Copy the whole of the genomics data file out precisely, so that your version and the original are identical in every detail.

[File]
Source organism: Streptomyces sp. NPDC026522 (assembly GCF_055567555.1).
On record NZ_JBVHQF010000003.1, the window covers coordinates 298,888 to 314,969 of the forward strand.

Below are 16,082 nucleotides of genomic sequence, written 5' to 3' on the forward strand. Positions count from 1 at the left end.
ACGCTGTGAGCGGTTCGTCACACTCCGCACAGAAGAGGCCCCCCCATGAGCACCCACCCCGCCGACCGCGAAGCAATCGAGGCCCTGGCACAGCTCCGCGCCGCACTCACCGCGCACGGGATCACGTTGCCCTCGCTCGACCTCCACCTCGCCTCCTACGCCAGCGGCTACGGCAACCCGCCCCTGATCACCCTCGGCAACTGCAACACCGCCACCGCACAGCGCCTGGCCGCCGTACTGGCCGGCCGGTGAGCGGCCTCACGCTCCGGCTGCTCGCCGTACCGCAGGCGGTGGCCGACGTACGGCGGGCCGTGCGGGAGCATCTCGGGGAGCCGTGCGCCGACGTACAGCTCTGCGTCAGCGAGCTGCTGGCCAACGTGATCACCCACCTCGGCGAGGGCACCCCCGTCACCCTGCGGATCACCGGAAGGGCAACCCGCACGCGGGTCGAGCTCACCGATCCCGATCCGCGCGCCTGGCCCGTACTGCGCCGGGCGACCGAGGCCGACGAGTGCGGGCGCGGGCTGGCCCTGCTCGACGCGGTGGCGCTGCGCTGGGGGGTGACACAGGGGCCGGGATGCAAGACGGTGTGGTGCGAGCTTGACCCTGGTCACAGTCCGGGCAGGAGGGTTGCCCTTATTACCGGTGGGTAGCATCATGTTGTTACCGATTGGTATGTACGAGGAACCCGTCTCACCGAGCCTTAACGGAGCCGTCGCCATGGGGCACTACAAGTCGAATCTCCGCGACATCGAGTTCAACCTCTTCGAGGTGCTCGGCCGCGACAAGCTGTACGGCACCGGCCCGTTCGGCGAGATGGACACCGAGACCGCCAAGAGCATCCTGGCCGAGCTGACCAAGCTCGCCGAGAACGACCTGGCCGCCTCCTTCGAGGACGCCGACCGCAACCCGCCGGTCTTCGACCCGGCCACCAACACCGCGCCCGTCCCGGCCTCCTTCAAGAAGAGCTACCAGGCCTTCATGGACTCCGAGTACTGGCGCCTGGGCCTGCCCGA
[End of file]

Source organism: Streptomyces sp. NPDC026522 (assembly GCF_055567555.1).
On record NZ_JBVHQF010000003.1, the window covers coordinates 298,888 to 314,969 of the forward strand.

Below are 16,082 nucleotides of genomic sequence, written 5' to 3' on the forward strand. Positions count from 1 at the left end.
ACGCTGTGAGCGGTTCGTCACACTCCGCACAGAAGAGGCCCCCCCATGAGCACCCACCCCGCCGACCGCGAAGCAATCGAGGCCCTGGCACAGCTCCGCGCCGCACTCACCGCGCACGGGATCACGTTGCCCTCGCTCGACCTCCACCTCGCCTCCTACGCCAGCGGCTACGGCAACCCGCCCCTGATCACCCTCGGCAACTGCAACACCGCCACCGCACAGCGCCTGGCCGCCGTACTGGCCGGCCGGTGAGCGGCCTCACGCTCCGGCTGCTCGCCGTACCGCAGGCGGTGGCCGACGTACGGCGGGCCGTGCGGGAGCATCTCGGGGAGCCGTGCGCCGACGTACAGCTCTGCGTCAGCGAGCTGCTGGCCAACGTGATCACCCACCTCGGCGAGGGCACCCCCGTCACCCTGCGGATCACCGGAAGGGCAACCCGCACGCGGGTCGAGCTCACCGATCCCGATCCGCGCGCCTGGCCCGTACTGCGCCGGGCGACCGAGGCCGACGAGTGCGGGCGCGGGCTGGCCCTGCTCGACGCGGTGGCGCTGCGCTGGGGGGTGACACAGGGGCCGGGATGCAAGACGGTGTGGTGCGAGCTTGACCCTGGTCACAGTCCGGGCAGGAGGGTTGCCCTTATTACCGGTGGGTAGCATCATGTTGTTACCGATTGGTATGTACGAGGAACCCGTCTCACCGAGCCTTAACGGAGCCGTCGCCATGGGGCACTACAAGTCGAATCTCCGCGACATCGAGTTCAACCTCTTCGAGGTGCTCGGCCGCGACAAGCTGTACGGCACCGGCCCGTTCGGCGAGATGGACACCGAGACCGCCAAGAGCATCCTGGCCGAGCTGACCAAGCTCGCCGAGAACGACCTGGCCGCCTCCTTCGAGGACGCCGACCGCAACCCGCCGGTCTTCGACCCGGCCACCAACACCGCGCCCGTCCCGGCCTCCTTCAAGAAGAGCTACCAGGCCTTCATGGACTCCGAGTACTGGCGCCTGGGCCTGCCCGA